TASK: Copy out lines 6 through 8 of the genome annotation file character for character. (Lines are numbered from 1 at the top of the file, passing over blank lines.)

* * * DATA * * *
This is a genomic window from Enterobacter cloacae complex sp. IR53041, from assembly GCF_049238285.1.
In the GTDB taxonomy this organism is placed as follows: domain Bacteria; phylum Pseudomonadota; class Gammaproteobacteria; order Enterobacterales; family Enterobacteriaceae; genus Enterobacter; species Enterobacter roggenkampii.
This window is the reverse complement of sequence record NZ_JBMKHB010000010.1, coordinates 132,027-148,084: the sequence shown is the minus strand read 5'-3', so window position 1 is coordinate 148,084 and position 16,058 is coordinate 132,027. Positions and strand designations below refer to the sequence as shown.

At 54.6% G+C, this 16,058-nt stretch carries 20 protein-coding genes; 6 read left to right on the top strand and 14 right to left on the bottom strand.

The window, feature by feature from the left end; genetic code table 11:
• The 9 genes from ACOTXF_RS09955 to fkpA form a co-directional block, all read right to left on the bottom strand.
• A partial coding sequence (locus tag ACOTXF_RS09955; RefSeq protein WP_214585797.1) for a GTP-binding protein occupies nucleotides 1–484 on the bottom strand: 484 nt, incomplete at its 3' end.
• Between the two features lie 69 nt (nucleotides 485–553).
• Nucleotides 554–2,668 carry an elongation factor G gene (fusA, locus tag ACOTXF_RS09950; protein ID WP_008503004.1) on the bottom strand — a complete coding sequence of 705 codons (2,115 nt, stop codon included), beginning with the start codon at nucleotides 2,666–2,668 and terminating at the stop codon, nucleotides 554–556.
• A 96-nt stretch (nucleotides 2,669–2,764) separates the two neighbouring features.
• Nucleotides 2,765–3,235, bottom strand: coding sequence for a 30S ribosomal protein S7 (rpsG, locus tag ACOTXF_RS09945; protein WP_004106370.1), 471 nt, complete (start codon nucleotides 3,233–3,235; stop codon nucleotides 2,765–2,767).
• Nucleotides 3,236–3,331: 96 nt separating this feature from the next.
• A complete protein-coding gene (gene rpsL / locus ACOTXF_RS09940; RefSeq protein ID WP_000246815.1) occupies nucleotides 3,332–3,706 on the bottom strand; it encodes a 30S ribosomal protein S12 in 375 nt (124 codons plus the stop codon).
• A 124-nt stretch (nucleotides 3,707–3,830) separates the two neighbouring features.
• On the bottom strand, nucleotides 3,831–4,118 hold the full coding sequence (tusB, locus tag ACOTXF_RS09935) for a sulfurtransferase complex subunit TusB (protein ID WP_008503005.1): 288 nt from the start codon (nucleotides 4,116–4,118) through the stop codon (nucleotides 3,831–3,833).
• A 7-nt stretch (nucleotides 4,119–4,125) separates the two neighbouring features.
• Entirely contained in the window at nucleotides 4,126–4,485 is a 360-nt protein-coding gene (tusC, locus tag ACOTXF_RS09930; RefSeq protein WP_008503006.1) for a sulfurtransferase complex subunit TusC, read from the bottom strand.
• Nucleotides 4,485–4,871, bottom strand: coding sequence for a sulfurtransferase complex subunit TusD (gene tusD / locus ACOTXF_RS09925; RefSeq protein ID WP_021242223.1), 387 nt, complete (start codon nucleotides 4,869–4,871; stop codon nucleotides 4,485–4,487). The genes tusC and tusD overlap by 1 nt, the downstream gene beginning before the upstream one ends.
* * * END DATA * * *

• The 9 genes from ACOTXF_RS09955 to fkpA form a co-directional block, all read right to left on the bottom strand.
• A partial coding sequence (locus tag ACOTXF_RS09955; RefSeq protein WP_214585797.1) for a GTP-binding protein occupies nucleotides 1–484 on the bottom strand: 484 nt, incomplete at its 3' end.
• Between the two features lie 69 nt (nucleotides 485–553).